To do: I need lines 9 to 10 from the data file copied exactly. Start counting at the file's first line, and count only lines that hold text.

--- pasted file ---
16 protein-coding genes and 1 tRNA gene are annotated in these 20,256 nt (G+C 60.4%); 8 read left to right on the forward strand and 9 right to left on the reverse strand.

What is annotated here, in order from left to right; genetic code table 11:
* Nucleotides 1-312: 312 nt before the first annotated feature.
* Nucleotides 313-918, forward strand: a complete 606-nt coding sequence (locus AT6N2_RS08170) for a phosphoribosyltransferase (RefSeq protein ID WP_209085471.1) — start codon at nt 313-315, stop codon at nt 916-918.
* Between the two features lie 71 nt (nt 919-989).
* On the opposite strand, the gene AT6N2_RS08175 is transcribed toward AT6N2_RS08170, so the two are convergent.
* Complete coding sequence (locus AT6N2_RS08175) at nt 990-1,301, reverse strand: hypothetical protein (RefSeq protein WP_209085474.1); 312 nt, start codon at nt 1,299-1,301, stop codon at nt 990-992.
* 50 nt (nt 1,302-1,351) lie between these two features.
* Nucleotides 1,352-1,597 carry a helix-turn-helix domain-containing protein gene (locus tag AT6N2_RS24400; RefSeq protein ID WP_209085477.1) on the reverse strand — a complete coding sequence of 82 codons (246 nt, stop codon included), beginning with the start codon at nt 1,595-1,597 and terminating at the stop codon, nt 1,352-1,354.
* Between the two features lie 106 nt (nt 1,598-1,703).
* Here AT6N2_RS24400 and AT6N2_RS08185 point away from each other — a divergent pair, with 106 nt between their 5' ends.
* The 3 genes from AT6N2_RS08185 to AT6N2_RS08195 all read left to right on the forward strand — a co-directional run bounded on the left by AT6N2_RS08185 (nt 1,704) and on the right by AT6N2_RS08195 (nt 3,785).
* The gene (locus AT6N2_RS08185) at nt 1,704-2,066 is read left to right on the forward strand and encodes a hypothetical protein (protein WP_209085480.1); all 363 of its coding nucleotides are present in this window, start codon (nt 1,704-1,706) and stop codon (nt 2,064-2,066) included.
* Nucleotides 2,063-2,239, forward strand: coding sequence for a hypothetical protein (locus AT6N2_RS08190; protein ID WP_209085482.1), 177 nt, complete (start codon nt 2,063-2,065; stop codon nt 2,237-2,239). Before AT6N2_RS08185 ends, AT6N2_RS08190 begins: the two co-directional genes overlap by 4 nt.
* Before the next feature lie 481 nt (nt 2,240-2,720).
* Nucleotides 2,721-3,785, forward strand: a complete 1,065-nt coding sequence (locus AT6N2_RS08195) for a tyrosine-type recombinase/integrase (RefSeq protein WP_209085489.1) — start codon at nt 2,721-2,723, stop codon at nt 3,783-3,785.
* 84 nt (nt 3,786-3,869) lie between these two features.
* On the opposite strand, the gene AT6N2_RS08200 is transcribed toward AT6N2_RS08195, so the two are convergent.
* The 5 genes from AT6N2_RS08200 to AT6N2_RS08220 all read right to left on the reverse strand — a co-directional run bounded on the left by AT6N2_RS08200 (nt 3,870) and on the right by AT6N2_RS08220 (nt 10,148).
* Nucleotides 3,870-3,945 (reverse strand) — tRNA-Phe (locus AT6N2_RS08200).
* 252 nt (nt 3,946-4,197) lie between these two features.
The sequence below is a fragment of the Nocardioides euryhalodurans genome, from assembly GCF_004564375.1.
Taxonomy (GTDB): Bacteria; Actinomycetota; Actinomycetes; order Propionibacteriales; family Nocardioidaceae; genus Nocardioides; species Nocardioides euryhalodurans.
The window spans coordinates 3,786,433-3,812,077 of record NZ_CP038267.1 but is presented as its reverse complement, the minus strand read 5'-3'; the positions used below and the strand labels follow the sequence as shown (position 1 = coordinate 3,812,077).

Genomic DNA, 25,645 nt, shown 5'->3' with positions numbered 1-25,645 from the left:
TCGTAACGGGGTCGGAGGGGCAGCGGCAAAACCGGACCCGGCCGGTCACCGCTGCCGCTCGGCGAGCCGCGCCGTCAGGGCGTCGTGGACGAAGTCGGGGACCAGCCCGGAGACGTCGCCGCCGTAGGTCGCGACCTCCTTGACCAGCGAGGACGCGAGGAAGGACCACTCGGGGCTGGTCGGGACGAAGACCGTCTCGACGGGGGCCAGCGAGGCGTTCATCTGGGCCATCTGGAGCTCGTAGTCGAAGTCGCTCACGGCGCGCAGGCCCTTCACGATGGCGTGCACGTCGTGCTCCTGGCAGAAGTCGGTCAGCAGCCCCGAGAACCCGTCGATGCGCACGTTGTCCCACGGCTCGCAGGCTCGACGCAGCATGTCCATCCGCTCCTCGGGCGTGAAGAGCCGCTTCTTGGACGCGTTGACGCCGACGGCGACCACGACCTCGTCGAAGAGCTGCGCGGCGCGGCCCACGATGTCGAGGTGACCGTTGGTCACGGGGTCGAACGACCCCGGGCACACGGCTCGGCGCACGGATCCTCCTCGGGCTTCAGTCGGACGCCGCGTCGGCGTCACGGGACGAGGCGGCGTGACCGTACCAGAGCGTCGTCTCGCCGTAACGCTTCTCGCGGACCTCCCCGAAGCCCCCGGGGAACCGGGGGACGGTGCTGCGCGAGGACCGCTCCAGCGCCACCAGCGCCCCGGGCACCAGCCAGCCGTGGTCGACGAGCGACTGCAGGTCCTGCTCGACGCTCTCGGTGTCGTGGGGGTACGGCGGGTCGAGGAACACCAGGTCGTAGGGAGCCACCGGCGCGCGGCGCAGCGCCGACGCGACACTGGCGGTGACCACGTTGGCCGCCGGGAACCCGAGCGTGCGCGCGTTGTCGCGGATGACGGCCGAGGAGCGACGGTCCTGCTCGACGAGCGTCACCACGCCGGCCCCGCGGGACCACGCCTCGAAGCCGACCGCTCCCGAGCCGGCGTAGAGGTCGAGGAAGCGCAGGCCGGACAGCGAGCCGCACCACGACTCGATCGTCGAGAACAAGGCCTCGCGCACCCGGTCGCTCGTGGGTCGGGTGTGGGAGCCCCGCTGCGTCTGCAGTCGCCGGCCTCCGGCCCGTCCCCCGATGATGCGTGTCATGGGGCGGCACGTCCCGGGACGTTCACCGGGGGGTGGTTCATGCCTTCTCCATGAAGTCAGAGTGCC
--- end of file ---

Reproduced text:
* Nucleotides 1,352-1,597 carry a helix-turn-helix domain-containing protein gene (locus tag AT6N2_RS24400; RefSeq protein ID WP_209085477.1) on the reverse strand — a complete coding sequence of 82 codons (246 nt, stop codon included), beginning with the start codon at nt 1,595-1,597 and terminating at the stop codon, nt 1,352-1,354.
* Between the two features lie 106 nt (nt 1,598-1,703).